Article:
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Behavioral Finance

Long-Term Returns Have a Cost, and It’s Well Worth the Price

We’re investors in the stock market because it has a long, time-tested history of generating big returns for those patient enough to let compound interest work its magic.

Articles by Morgan Housel

By Morgan Housel
Partner, Collaborative Fund  |  Published: July 11, 2017

Take a look at this chart.

I’m always amazed by it, no matter how many times I’ve seen it.

It’s the value of $1 invested in the S&P 500 index since 1950. One buck turned into $1,216, without any input, skill, or decisions from the investor who owned it.

1 Dollar in the S&P 500

$1 in the S&P 500

Source: Robert Shiller, Yale University, author’s calculations. Includes reinvested dividends.

You can call this chart The Reason We’re All Here.

We’re investors in the stock market because it has a long, time-tested history of generating big returns for those patient enough to let compound interest work its magic.

But ask yourself: Why are these returns even possible?

Why are we so lucky to enjoy these returns?

The Giant Bill You Never See but Pay Every Day

Almost everything in the economy has a price tag. The nicer the thing, the higher the price. And the stock market, over time, is a pretty darn nice “thing.”

Why doesn’t enjoying these big returns have a price tag?

In fact, there is a big price tag on these returns. It’s just hard to keep track of.

Everyone knows the stock market is volatile. But a chart like the one above doesn’t do a good job depicting how much chaos and misery investors had to endure to capture the full long-term return.

This chart — over the same time period as the one above — shows how much the S&P 500 was below its previous all-time high on any given day (periods at 0% are when the market is at a new all-time high):

S&P 500: Percent Below Previous All-Time HighS&P 500 Percent Below Previous All-Time High

Source: S&P Capital IQ, author’s calculations.

It’s a mess. Total chaos.

During this period, when the S&P 500 increased more than 1,200-fold, the index spent just 6.2% of trading days at a new all-time high. Here’s how the rest of days fared:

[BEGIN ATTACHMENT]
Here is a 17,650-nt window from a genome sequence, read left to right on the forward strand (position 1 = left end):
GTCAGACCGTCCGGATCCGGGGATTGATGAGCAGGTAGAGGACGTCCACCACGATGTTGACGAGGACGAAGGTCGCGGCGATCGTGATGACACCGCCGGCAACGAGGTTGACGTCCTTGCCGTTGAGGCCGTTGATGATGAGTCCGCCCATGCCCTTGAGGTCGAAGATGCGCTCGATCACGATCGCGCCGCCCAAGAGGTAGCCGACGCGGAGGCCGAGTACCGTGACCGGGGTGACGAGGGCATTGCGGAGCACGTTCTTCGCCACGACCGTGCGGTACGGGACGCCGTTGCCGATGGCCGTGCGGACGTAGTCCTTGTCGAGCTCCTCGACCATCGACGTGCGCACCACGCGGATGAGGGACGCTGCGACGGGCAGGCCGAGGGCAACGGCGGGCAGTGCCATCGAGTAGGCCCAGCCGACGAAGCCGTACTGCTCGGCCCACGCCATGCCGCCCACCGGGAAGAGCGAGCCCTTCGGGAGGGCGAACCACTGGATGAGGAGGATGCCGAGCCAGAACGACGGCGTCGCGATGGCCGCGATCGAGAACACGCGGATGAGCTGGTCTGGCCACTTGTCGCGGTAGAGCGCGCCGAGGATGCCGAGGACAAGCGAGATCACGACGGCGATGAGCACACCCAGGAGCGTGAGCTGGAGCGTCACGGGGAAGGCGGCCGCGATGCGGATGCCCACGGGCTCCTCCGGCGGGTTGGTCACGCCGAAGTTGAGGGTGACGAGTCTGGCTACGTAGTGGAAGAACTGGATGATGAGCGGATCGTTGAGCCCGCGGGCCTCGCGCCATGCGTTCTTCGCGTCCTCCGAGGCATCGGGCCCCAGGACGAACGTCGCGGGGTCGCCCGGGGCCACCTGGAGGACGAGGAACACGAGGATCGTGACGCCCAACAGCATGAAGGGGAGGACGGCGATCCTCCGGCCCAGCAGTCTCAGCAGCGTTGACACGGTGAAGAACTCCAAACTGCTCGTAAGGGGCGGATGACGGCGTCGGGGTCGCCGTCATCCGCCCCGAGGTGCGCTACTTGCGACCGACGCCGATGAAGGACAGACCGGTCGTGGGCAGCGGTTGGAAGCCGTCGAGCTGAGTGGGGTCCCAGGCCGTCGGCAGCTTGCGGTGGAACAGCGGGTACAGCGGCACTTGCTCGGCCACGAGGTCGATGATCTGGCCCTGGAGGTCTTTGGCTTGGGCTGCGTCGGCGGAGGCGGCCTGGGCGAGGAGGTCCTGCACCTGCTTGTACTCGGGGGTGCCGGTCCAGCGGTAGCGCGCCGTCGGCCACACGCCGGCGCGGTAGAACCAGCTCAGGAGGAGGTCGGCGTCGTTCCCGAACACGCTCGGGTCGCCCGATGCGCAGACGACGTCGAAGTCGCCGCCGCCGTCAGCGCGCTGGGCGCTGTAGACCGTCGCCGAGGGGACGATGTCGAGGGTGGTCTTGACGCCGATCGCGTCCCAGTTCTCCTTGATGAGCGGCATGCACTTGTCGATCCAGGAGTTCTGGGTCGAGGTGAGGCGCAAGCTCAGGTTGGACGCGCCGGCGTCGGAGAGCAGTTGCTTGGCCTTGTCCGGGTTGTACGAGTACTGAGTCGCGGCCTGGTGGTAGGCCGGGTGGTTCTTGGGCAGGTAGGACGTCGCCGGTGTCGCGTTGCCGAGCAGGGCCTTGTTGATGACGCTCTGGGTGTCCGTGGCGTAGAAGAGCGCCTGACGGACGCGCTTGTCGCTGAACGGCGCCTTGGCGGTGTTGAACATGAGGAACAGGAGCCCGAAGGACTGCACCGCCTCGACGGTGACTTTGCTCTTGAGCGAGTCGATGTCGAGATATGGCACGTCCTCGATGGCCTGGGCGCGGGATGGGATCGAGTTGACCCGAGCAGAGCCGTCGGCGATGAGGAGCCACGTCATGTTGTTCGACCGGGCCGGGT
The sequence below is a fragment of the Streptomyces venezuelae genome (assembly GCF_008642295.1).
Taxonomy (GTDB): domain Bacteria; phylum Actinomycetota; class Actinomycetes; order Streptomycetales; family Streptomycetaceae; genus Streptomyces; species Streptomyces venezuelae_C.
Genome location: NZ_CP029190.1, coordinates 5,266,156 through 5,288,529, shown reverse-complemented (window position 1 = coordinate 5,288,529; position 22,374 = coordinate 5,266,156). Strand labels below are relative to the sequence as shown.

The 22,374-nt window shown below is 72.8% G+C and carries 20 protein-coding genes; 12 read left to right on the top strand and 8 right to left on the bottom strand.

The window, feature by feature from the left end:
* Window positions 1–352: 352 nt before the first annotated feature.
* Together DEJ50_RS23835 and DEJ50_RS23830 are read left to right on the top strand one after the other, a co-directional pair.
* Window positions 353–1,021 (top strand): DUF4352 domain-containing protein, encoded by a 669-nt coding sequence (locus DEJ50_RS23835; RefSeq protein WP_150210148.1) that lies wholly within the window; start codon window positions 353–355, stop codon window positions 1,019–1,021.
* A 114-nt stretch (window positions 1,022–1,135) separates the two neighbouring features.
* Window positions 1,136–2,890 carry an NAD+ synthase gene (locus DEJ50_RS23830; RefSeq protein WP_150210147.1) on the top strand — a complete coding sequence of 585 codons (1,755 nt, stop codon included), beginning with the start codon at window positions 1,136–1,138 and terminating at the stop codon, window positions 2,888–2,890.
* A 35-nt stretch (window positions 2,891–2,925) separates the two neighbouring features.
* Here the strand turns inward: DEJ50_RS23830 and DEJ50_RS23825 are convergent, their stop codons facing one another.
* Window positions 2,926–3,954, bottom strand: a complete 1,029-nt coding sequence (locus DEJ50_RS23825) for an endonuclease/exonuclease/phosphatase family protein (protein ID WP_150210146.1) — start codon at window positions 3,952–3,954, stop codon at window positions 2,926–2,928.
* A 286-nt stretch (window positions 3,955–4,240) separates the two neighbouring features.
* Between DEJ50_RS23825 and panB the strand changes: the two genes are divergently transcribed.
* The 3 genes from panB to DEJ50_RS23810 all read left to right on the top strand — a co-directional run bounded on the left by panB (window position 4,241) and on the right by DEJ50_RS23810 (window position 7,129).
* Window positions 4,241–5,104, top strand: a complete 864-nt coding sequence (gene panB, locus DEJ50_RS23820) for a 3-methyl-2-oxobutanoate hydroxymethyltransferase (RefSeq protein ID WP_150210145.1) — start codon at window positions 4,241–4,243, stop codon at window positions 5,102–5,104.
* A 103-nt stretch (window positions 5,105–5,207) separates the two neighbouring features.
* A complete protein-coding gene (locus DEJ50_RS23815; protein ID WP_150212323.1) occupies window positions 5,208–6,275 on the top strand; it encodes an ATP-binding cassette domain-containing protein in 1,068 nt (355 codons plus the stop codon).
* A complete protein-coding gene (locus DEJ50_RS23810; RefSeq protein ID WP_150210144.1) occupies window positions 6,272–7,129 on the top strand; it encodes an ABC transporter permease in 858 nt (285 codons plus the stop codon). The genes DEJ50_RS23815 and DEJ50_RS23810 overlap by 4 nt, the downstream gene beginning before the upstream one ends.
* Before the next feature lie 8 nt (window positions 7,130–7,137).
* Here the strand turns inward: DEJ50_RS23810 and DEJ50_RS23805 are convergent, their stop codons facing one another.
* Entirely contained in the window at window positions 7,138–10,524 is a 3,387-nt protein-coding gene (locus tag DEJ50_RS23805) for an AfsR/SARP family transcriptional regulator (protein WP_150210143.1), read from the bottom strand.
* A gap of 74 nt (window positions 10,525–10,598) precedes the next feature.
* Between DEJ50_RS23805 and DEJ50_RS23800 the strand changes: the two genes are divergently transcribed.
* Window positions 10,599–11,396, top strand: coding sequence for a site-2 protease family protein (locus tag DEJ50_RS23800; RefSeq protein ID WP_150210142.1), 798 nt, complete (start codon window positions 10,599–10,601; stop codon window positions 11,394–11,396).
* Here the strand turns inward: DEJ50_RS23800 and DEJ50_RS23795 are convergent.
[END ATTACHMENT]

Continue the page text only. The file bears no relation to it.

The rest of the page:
Percent of Total Trading days, 1950-June 2017
New all-time high 6.2%
0%-10% below previous all-time high 34.8%
11%-30% below previous all-time high 35.6%
31%+ below previous all-time high 23.4%

Earning excellent long-term returns required putting up with having less money in your account than you did at some point in the past 93.8% of the time.

That’s the cost of long-term returns in the stock market.

Checking your account, wondering what happened.

Remembering how much more money you used to have.

Kicking yourself for not doing something different.

Agonizing over whether the pursuit of long-term investing is actually worth it.

Watching your net worth decline, sometimes by a lot, and fairly often.

You don’t pay this cost in dollars and cents. Its currency is stress hormones. But it’s a very real cost.

Bang for Your Buck

A smart way to defray the cost of long-term stock returns is through diversification into less volatile assets, like bonds or cash.

But the cost of long-term returns in the stock market will always send you a bill, no matter how much or little you own.

There are two ways to view that cost.

  • Consider it a fine, like something you should try to avoid and feel guilty for paying.
  • Consider it the cost of admission, like something you are happy to pay because it’s worth the price.

Many investors probably fall into the first camp. They trade in an out of the market, trying to avoid any declines. They consider a losing month, quarter, or year as a sign that they did something wrong or were cheated with bad advice, changing their investment strategy to avoid paying another fine.

Fewer investors fall into the second camp. But it is, for most investors, the wisest way to invest. The long-term history of market growth even in the face of constant drawdowns is why.

View market volatility as a fine, and you’ll spend your life jumping in and out of your investments, likely missing some of the best returns as you fret about paying the bill.

View it as the cost of admission and you will likely realize over the course of many years that you may have purchased tickets to one of the greatest shows capitalism has ever produced, with encores for those who stay through the end.

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